Gluck: Iphigénie en Aulide & Iphigénie en Tauride
Iphigenia was a born victim. Daughter of Agamemnon and Clytemnestra, she drifts in and out of Greek legend, now slaughtered at the command of her father, now saved by the goddess Diana, now an exiled priestess doomed to kill and kill again. Recorded in Amsterdam in 2011, Pierre Audi’s La Monnaie and De Nederlandse Opera co-production explores Gluck’s two Iphigenia operas side by side, presenting Iphigénie en Aulide (1774) as a prologue to Iphigénie en Tauride (1779). Anyone unmoved by Mozart’s Idomeneo (1781), should listen to this doomy diptych. Hamstrung by his predilection for beauty, Mozart never quite matched Gluck’s rigour, his severity, his sheer inconsolability. Conducted by Marc Minkowski and played by Les Musiciens du Louvre, in this performance every cross-hatched, baleful figure is crisp and clear.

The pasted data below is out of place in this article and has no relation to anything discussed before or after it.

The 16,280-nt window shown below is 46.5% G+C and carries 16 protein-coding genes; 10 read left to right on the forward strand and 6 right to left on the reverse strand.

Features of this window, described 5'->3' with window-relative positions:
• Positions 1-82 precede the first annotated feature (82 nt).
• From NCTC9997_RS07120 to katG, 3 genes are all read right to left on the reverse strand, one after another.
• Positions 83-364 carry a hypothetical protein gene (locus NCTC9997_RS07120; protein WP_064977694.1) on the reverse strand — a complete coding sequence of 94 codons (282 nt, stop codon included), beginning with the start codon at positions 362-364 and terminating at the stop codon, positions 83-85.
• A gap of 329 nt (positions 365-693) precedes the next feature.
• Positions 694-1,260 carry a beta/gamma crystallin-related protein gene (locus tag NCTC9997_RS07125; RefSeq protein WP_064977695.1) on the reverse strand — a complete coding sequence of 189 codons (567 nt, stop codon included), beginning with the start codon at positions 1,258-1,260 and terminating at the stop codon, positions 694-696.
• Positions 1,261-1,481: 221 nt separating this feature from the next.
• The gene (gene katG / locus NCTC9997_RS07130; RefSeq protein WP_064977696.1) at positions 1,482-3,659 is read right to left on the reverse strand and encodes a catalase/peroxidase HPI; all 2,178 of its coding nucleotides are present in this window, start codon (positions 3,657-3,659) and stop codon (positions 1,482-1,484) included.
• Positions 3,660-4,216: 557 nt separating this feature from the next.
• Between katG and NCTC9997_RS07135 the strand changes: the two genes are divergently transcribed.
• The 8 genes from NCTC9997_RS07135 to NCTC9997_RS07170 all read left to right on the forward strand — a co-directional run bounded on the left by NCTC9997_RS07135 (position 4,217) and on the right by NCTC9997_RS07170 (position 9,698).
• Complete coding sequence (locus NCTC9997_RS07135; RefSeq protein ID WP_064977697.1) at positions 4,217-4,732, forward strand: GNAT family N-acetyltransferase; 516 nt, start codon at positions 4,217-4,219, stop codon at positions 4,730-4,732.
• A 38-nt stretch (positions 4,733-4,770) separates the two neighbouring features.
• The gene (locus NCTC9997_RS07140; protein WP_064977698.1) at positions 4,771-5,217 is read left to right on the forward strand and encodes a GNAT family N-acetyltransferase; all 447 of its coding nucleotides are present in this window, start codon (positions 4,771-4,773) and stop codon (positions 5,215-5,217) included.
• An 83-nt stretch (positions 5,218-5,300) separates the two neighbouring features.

Grief changes people horribly. Despite the best and worst efforts of soprano Salomé Haller’s capricious Diana and baritone Laurent Alvaro’s implacable Arcas/Thoas in Iphigénie en Aulide, Véronique Gens’s submissive, poised Iphigénie of that opera becomes Mireille Delunsch’s red-eyed, hysterical Iphigénie in Tauride. In the first opera, she is a political pawn. In the second, an unwilling executioner in a heartless theocracy. Both sopranos sing magnificently despite Audi’s over-stylised movement direction. Michael Simon’s set-designs pitch two vertiginous staircases over a covered orchestra pit, with a sacrifical altar in its centre. Costumes reference Gluck’s era and our own. Mezzo Anne Sofie von Otter’s touching Clytemnestra, tenor Frédéric Antoun’s boyish Achille (on Aulis), and baritone Jean-François Lapointe’s Oreste and the plangent semi-chorus of Priestesses (on Tauris) provide stylish vocal support. The camera-work, including overhead shots, is sometimes intrusive.